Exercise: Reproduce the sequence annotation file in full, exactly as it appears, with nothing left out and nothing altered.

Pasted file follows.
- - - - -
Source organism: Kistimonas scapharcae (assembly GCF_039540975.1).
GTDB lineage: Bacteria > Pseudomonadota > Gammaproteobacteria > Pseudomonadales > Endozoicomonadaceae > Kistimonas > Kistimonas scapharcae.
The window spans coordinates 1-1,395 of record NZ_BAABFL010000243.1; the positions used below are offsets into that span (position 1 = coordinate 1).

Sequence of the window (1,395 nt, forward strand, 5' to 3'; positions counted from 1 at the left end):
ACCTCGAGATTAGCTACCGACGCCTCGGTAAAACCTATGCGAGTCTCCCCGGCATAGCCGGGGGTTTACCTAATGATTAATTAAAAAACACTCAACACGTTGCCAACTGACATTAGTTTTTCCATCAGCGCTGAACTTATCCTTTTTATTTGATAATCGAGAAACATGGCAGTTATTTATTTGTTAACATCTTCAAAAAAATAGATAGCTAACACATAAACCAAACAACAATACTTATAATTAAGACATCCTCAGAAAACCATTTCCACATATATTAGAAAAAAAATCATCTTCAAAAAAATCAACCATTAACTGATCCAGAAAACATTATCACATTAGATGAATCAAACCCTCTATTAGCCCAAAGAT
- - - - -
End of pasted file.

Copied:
Source organism: Kistimonas scapharcae (assembly GCF_039540975.1).
GTDB lineage: Bacteria > Pseudomonadota > Gammaproteobacteria > Pseudomonadales > Endozoicomonadaceae > Kistimonas > Kistimonas scapharcae.
The window spans coordinates 1-1,395 of record NZ_BAABFL010000243.1; the positions used below are offsets into that span (position 1 = coordinate 1).

Sequence of the window (1,395 nt, forward strand, 5' to 3'; positions counted from 1 at the left end):
ACCTCGAGATTAGCTACCGACGCCTCGGTAAAACCTATGCGAGTCTCCCCGGCATAGCCGGGGGTTTACCTAATGATTAATTAAAAAACACTCAACACGTTGCCAACTGACATTAGTTTTTCCATCAGCGCTGAACTTATCCTTTTTATTTGATAATCGAGAAACATGGCAGTTATTTATTTGTTAACATCTTCAAAAAAATAGATAGCTAACACATAAACCAAACAACAATACTTATAATTAAGACATCCTCAGAAAACCATTTCCACATATATTAGAAAAAAAATCATCTTCAAAAAAATCAACCATTAACTGATCCAGAAAACATTATCACATTAGATGAATCAAACCCTCTATTAGCCCAAAGAT